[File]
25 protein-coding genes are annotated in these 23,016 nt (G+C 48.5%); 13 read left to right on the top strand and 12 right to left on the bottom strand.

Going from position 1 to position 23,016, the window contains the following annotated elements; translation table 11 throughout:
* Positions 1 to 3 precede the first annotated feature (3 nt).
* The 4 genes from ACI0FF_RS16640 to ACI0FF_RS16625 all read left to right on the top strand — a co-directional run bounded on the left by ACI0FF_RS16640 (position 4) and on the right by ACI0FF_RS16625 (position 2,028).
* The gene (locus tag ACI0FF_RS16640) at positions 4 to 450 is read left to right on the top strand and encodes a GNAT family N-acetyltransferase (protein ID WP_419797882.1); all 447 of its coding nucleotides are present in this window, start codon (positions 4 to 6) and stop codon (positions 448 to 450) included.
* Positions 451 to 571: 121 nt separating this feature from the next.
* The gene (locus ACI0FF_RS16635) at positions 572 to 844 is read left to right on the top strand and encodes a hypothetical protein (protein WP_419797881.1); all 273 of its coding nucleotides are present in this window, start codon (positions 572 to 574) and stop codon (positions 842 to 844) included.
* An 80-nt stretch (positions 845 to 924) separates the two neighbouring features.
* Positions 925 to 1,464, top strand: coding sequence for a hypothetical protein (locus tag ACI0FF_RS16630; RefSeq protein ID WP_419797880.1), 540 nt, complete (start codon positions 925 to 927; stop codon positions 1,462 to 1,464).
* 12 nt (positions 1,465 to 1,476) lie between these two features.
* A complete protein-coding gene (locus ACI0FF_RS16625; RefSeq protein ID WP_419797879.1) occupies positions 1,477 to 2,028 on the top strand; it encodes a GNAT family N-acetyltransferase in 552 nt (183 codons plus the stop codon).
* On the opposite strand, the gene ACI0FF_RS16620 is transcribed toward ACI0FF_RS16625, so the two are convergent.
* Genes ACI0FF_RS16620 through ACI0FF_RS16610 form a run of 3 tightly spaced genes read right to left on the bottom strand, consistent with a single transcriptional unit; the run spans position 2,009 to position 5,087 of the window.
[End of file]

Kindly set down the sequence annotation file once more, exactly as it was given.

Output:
25 protein-coding genes are annotated in these 23,016 nt (G+C 48.5%); 13 read left to right on the top strand and 12 right to left on the bottom strand.

Going from position 1 to position 23,016, the window contains the following annotated elements; translation table 11 throughout:
* Positions 1 to 3 precede the first annotated feature (3 nt).
* The 4 genes from ACI0FF_RS16640 to ACI0FF_RS16625 all read left to right on the top strand — a co-directional run bounded on the left by ACI0FF_RS16640 (position 4) and on the right by ACI0FF_RS16625 (position 2,028).
* The gene (locus tag ACI0FF_RS16640) at positions 4 to 450 is read left to right on the top strand and encodes a GNAT family N-acetyltransferase (protein ID WP_419797882.1); all 447 of its coding nucleotides are present in this window, start codon (positions 4 to 6) and stop codon (positions 448 to 450) included.
* Positions 451 to 571: 121 nt separating this feature from the next.
* The gene (locus ACI0FF_RS16635) at positions 572 to 844 is read left to right on the top strand and encodes a hypothetical protein (protein WP_419797881.1); all 273 of its coding nucleotides are present in this window, start codon (positions 572 to 574) and stop codon (positions 842 to 844) included.
* An 80-nt stretch (positions 845 to 924) separates the two neighbouring features.
* Positions 925 to 1,464, top strand: coding sequence for a hypothetical protein (locus tag ACI0FF_RS16630; RefSeq protein ID WP_419797880.1), 540 nt, complete (start codon positions 925 to 927; stop codon positions 1,462 to 1,464).
* 12 nt (positions 1,465 to 1,476) lie between these two features.
* A complete protein-coding gene (locus ACI0FF_RS16625; RefSeq protein ID WP_419797879.1) occupies positions 1,477 to 2,028 on the top strand; it encodes a GNAT family N-acetyltransferase in 552 nt (183 codons plus the stop codon).
* On the opposite strand, the gene ACI0FF_RS16620 is transcribed toward ACI0FF_RS16625, so the two are convergent.
* Genes ACI0FF_RS16620 through ACI0FF_RS16610 form a run of 3 tightly spaced genes read right to left on the bottom strand, consistent with a single transcriptional unit; the run spans position 2,009 to position 5,087 of the window.